Saturday, June 25, 2016

Preliminary Thoughts on Brexit


Brexit seems to be the world's biggest story at the moment. The British people have voted in a referendum to exit from the European Union, and in the immediate aftermath of this momentous decision, ripples of uncertainty and chaos are coursing through the economies and politics of many nations.

I've done some reading about what Brexit is and what it's likely to mean for the UK and the world, but I'd be the first to admit that I know very little of what there is to know about the whole thing. And it seems pretty clear to me that even those who know vastly more about it than I do don't begin to know for sure what's going to happen as a result of it.

Some on one far end are predicting enduring economic and political catastrophe. Some at the other far end are predicting economic and political nirvana for the UK and for other nations that extricate themselves from the centralized mismanagement and evil of globalization and open immigration.

As for me, I'm intellectually agnostic and taking a wait and see attitude about it. But emotionally I'm angry about Brexit, and I haven't been reticent to focus that anger on a Facebook friend of mine who voted for Brexit and is happy as hell that it passed.

I think what I'm so angry about is that I see the British vote as largely the result of a misguided populism fanned by power-hungry demagogues appealing to the deeply entrenched tribalism, racism, nativism, isolationism, and simplemindedness of large swaths of the population, much like Donald Trump is doing in this country, and I hate it, just hate it.

But then I think that, aside from momentary ill effects of Brexit on our own economy, I really don't have good reason to care all that much about what happens in the UK. It's their country and their decision to make, and I need to stop engaging in one of my most frustratingly ineffectual pastimes--trying to control what others think and do.

I admit that I do have concerns that what happened in the UK could presage a Donald Trump presidency. After all, just as pollsters here are predicting that Hillary Clinton will win November's election, I think pollsters in the UK were predicting that Brexit would not prevail there, and look what happened.

I read an article somewhere arguing that the two situations aren't equivalent because whereas Brexit is largely the result of activated racism on the part of many if not most of those who voted for it, Trump's largely racist message of blocking immigration and condemning radical Islam will not win enough hearts and minds of our much more racially and ethnically diverse electorate to get him elected. However, I'm not so sanguine about this.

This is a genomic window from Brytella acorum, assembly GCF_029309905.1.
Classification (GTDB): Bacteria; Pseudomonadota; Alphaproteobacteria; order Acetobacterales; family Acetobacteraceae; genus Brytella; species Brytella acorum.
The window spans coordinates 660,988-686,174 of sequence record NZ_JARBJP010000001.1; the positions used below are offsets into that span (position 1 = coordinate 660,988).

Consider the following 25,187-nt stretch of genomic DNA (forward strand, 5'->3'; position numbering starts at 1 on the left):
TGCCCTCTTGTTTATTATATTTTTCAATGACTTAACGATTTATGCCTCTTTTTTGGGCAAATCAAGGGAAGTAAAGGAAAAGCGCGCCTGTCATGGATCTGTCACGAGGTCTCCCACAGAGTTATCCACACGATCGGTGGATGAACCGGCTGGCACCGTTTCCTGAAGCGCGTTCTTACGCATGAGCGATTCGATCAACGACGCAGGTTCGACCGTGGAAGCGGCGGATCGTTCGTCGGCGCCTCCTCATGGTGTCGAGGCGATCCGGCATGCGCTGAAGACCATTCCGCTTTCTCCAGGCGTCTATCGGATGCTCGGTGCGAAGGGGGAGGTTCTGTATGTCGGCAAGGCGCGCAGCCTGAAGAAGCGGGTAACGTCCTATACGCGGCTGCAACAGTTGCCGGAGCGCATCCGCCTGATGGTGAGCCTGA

But the bottom line, as I see it now, is that frustration, anger, and fear about what Brexit means for the UK, the world, and the USA won't help me or anyone else. So, it's time to bring my emotions in harmony with my intellect and go on about my business.

2 comments:

Thomas Armstrong said...

Probably because I am too inwardly America-thinking, I took scant notice of Brexit until the day of the vote.

I tend to think Brexit will end up having negligible effect on Britain or the world in a year's time. I am sure that Britain will quickly overcome any trade barriers. I just can't see that Britain will be left out of anything much. It's an island, so it has a physical travel barrier that can't be avoided like other Europe nations which can simply remove border security.

With all the exponential computer advancement everyone experiences, I think that passports and currency exchanges will become super-duper easy.

BUT, maybe I'm wrong and Brexit will become as much of a headache for the Brits as President Donald Trump is going to be for America for the next four to eight years.

Steve said...

You may well be reasonable and right in predicting a negligible long term impact of Brexit on the UK, whatever ends up remaining of it, and on the world. And if I'm honest with myself (and with you), I think I'd have to admit that my strongly adverse emotional reaction to it stems largely from my loathing of what I perceive to be the racist and tribalistic demagoguery manipulating many into voting to Leave the EU. In other words, I think they did the wrong (or right) thing for the wrong reasons, and that those wrong reasons are symptomatic of what motivates many arguably misguided decisions that we humans make. That is, we act out of simplemindedness, emotionality, racism, and other seriously flawed cognitive and affective processes whipped up by power-seeking narcissists and would-be tyrants.